• Reusable - Open data are made available under an open license that places no restrictions on their use.
    • Complete - Open data are published in primary forms with the finest possible level of granularity that is practicable and permitted by law and other requirements. Derived or aggregate open data should also be published but must reference the primary data.
    • Timely - Open data are made available as quickly as necessary to preserve the value of the data. Frequency of release should account for key audiences and downstream needs.
    • Managed Post Release - A point of contact must be designated to assist with data use and to respond to complaints about adherence to these open data requirements.
  2. What are the NSF goals related to open data?

    A: In accordance with NSF’s Open Government Plan, NSF is committed to continually expanding, enriching, and opening existing agency data with the following goals:

    • Expand -- publish additional data assets in the inventory;
    • Enrich -- improve the discoverability, management, and reusability of agency data assets through metadata; and
    • Open -- provide machine-readable and publically accessible agency data assets.
  3. Where can I find NSF datasets?

    A: NSF datasets can be found on Data.gov.

  4. Where can I find NSF’s web APIs and developer resources?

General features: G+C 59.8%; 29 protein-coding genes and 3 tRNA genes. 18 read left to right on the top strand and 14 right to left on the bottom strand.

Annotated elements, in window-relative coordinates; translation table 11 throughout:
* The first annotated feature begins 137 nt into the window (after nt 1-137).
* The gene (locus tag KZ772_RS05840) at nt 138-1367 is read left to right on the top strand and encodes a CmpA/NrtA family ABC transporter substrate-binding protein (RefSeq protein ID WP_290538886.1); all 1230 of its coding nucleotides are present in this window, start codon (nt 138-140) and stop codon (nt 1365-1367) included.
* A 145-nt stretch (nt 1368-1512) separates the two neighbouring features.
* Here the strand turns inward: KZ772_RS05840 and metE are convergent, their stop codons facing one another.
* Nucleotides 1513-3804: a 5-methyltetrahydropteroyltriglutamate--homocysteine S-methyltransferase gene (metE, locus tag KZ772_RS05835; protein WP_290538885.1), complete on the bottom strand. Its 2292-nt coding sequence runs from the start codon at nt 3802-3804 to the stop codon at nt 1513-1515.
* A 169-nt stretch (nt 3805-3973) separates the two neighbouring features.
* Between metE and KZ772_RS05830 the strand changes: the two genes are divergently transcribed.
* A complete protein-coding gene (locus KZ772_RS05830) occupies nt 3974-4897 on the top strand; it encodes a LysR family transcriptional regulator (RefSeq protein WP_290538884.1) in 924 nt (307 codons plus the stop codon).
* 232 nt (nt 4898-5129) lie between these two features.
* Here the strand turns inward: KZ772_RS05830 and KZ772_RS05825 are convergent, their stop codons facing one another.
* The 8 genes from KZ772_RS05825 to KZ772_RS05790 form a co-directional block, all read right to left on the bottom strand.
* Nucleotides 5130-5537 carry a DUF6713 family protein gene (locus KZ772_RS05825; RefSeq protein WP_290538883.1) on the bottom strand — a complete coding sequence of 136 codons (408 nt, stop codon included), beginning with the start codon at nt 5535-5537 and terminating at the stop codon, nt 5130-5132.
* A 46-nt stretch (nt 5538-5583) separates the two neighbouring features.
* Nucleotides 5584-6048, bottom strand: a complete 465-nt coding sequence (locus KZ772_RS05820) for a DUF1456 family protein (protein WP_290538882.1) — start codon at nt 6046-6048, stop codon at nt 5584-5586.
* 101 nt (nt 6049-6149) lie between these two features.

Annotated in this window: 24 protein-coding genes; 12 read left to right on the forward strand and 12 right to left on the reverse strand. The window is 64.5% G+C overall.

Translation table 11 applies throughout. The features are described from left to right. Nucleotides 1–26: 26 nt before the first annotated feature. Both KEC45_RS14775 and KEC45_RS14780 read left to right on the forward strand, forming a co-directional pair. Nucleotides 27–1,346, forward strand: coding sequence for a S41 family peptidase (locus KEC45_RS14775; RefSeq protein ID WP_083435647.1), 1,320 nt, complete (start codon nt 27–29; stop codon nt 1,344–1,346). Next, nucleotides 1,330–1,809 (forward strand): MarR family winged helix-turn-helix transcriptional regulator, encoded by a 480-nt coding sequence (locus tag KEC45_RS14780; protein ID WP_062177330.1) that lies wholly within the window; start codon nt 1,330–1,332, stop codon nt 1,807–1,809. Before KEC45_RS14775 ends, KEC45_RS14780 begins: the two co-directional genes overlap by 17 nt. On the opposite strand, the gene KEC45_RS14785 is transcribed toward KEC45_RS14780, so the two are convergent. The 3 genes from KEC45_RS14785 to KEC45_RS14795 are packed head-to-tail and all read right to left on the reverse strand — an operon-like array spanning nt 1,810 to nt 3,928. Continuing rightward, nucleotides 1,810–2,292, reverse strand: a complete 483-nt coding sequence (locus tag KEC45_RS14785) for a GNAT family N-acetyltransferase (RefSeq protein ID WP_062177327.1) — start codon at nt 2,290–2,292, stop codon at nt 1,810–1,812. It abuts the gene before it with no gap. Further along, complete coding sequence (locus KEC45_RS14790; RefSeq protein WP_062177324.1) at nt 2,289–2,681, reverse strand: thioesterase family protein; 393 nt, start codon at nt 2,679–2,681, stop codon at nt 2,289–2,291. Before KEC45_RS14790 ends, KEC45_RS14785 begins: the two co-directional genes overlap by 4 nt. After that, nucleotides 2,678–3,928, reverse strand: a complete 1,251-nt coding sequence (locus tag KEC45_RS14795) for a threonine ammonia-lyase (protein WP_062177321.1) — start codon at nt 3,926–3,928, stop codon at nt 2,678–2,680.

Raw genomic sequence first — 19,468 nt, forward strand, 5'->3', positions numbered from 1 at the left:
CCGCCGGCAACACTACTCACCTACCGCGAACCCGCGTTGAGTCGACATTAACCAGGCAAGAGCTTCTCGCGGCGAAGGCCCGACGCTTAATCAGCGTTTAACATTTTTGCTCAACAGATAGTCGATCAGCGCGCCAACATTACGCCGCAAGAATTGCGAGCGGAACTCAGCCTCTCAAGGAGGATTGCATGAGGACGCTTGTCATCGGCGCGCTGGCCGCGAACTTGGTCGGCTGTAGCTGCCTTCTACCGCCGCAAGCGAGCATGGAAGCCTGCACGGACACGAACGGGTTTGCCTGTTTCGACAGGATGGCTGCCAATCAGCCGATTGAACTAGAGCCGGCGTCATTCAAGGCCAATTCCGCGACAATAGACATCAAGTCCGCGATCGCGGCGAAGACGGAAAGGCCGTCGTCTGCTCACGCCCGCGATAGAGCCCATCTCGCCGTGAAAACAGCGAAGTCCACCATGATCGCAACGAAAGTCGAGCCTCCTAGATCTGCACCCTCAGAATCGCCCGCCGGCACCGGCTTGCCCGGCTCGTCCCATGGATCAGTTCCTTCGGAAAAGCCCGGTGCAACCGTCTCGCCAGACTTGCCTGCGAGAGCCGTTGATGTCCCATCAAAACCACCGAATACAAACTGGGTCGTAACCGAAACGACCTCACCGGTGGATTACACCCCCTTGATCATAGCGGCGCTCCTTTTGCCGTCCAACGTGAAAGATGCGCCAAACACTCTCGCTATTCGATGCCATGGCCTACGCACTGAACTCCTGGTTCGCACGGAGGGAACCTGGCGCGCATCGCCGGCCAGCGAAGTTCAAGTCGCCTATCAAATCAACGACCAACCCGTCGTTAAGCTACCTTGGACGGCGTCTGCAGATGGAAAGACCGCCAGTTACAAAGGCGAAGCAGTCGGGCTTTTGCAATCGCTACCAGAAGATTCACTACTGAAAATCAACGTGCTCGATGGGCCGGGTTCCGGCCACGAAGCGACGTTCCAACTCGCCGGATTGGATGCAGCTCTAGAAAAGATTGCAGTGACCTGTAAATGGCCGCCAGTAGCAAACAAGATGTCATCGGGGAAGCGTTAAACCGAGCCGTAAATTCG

A: NSF’s web APIs and developer resources can be found on NSF’s Developer Resources web page. NSF aims to connect developers with agency data and resources so that NSF information can be adapted for new purposes. NSF's Developer Resources provide access to featured NSF data and web services.

  5. Where can I find the results of NSF-funded research?

    A: NSF has developed a plan outlining a framework for activities to increase public access to scientific publications and digital scientific data resulting from research the foundation funds. The plan, entitled “Today’s Data, Tomorrow’s Discoveries,” is consistent with the objectives set forth in the Office of Science and Technology Policy's Feb. 22, 2013, memorandum, "Increasing Access to the Results of Federally Funded Research," and with long-standing policies encouraging data sharing and communication of research results. More information on this initiative can be found on the Public Access webpage.

  6. What is NSF’s identification and prioritization process for new datasets?

    A: NSF will continue to inventory data collected or generated by the foundation, building on the e-Gov content inventory and NSF Records Retention Schedule. NSF will continue to provide opportunities for stakeholders and the public to determine which datasets are high-value data collections. The strategy will be to prioritize the datasets that are determined high-value data as well as requests from the public. Freedom of Information Act (FOIA) reports, award data, and spending data continue to receive the most interest from the public and, therefore, are considered to be of high value.

  7. How can I provide feedback on NSF’s datasets?

    A: NSF welcomes your input and feedback on our implementation of the federal digital strategy, open data requirements, and new datasets or data types. Please visit NSF’s Open Government web page for more information. You can also contact us to share your thoughts on NSF's open data activities or provide feedback through the Data.gov Help Desk.

  8. I have a question that hasn’t been answered here, how can I get in touch?